A number of trips to London got me entertaining the possibility of changing my postcode to a much cooler one. It was nice to find out I could walk to different neighbourhoods without having to rely on the tube every single time (It only took me a decade to figure this out).
I was adamant I could live here during my walk from Trafalgar Square to Southbank. That thought didn’t take long to waver as I touched down Embankment and caught an overwhelming view of the river and the chaos surrounding it. It might be the introvert in me or just my fitness levels, but something tells me I really am not cut out for the city – except for Borough Market where I certainly wouldn’t mind becoming a full-time resident. Yep.
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Our whistle-stop tour around northern Italy ends in Trento, my favourite out of the three. Less than an hour from Verona (three from Venice) via train, Trento offers an idyllic lifestyle in stunning surroundings; medieval city walls, spectacular mountain views, the serene Adige river, hardly any tourists in sight and with temperatures that can reach 22 degrees during October, who’s complaining?!
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One thing I love about Italy is how easy and relatively cheap it is to city hop. Venice for example is more or less a two-hour direct train from Verona. Having said that, it’s best to buy tickets in advance or book it online to avoid long queues. Make sure you validate your ticket as well before hopping on the train if you bought it from the station (machines are found at the platforms). We realised this the moment we sat down yet decided to act on it just before the train leaves. So there was my friend running for her life with a minute to spare then there was me freaking out with worst case scenarios running through my head. If you can avoid that risky business, that would be great.
But I digress, I’m not here to talk about trains. Back to Venice aka the most spontaneous slash super last-minute trip I’ve embarked upon in awhile.
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What’s the last item on our itinerary in Italy? More ice cream. Because what kind of a tourist leaves the country without sampling more ice cream last minute, right?! And so it was decided that Gelateria La Romana would be our last stop before the airport. Having said that, if you’re looking to fill the stomach with good stuff prior to the ice cream binge, look no further. There’s a #trendy café/resto next to the place and it’s called Al Moschetto. So make that two stops, because you might as well.
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Verona’s first revelation: it’s renowned as the city of love not just because of Romeo and Juliet, but also, if you take a look at a map of the city, you will see the city centre is roughly heart-shaped. Pretty cool if you ask an easily-amused tourist like me. Having said that, Verona is a picturesque city whose sights and sounds go well beyond Shakespeare’s backdrop and the opera. Its streets are lively and bustling without being too overwhelming apart from the famous courtyard and balcony which you will find is a mob scene.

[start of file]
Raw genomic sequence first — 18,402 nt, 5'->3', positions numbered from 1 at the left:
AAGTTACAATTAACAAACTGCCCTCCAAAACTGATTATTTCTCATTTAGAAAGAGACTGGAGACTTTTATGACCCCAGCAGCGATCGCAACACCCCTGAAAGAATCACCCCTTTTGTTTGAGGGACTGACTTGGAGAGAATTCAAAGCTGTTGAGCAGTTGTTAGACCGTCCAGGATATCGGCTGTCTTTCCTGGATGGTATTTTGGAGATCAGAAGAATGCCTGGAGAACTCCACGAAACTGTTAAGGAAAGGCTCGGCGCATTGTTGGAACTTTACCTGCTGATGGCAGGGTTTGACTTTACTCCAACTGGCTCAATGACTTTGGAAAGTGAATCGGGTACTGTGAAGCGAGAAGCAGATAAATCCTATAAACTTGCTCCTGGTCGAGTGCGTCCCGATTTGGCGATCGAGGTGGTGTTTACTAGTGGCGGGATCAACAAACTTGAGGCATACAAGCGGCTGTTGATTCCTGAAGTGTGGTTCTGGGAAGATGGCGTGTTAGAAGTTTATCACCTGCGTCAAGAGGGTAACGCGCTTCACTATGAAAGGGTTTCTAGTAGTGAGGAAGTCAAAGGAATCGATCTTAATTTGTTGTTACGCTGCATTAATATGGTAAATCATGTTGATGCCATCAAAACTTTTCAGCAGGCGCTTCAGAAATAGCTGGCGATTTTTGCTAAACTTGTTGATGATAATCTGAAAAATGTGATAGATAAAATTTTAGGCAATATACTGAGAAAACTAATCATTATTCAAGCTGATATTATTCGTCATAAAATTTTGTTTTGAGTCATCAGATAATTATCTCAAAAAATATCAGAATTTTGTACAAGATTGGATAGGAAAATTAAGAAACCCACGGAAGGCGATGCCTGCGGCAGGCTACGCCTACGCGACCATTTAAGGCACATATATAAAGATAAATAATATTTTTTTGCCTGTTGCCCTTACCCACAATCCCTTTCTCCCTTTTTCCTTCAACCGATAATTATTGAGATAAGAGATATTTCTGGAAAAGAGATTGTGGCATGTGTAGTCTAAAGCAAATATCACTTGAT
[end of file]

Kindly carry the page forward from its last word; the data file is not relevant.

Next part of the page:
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Frances Ha has been on my list for months now and with my sister recommending it to me recently to remedy my growing up blues, I finally decided to become acquainted.
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This weekend, a friend from London came to visit = hello pig-out weekend, it’s been so long.
Yesterday for lunch, our stomachs and love for anything Spanish-related led us to Casa Colombiana. If you’re ever in Leeds and want your tapas authentic, with lots of cheese and reasonably-priced, this would be an obvious choice.
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With less than a month to go before I bid adieu to the wonderful world of recruitment, I thought I’d pull together a small list of things I’ve learnt in those ten months. By no means do I deem myself a proper recruiter (I was a resourcer who’s had a go at a 360 role), nor do I think I’ve stayed there long enough ‘to have seen it all’ but here are some things I’ve picked up along the way.
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Just when I thought I was ready to let go of Netflix, they release new docu-series, Chef’s Table. Needless to say, I devoured it and spread the word seconds after watching episode one. I’m nearing towards the end of the series, sob, and lo and behold, I’m still preaching.
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Growing up, all I could tell you about Palawan was that it’s that island hardly anyone knows about, far from the mainland, Luzon, and it would perhaps take years to get there by boat. I’ve only heard of El Nido, as everyone else did at that time and that its limestone formations and crystal clear waters were exclusive for the rich. Well, not anymore.
For years, people took a huge liking to El Nido – the closest you can get to paradise. But now, Coron is taking center stage, rivaling El Nido’s beauty with its pristine waters, majestic lagoons and a town that still, for the most part, feels local and not saturated with tourist traps.
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